That big gap is the MFT zone - on a freshly formatted NTFS volume the first 1/8 (12.5%) is reserved for the 'housekeeping', actual file data is written past that area (i.e. starting at 1/8 of the volume).
When the drive fills up the file metadata (name / time stamps / access rights) is added to the MFT and the actual file data is written to the 'upper' 87.5% of the volume. When that space is used up file data is also placed in the MFT zone, almost inevitably creating MFT fragmentation (thus the recommendation to never fill a NTFS volume to more than about 85% of its capacity).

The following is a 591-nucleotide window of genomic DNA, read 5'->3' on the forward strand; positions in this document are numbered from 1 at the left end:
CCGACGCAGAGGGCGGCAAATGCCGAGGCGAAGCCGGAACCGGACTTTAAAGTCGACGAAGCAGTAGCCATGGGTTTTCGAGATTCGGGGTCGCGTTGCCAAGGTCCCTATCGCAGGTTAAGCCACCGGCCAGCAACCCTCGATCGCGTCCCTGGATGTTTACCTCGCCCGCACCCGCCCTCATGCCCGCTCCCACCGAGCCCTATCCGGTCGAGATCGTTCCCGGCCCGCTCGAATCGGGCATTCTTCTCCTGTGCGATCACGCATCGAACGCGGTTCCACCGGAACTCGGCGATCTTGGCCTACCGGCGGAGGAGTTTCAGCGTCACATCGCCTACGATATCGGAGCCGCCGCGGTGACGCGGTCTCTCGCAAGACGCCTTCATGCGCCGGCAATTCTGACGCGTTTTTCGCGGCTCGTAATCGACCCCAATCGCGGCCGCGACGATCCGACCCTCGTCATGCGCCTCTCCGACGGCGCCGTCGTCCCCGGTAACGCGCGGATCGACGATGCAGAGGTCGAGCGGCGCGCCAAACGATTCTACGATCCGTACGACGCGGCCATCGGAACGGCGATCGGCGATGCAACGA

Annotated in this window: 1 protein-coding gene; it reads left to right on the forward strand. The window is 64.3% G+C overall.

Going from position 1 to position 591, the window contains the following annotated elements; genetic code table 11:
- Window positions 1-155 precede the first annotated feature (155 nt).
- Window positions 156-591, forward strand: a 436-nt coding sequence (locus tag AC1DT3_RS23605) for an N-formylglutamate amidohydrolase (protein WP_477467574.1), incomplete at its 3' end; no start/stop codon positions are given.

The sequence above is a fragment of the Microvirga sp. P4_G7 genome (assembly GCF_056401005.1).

Defragmenters tend to have their own view of 'proper' file data placement, so their use may change the layout a bit. Also, converting a FAT volume to NTFS will probably result in a layout similar to your screenshot.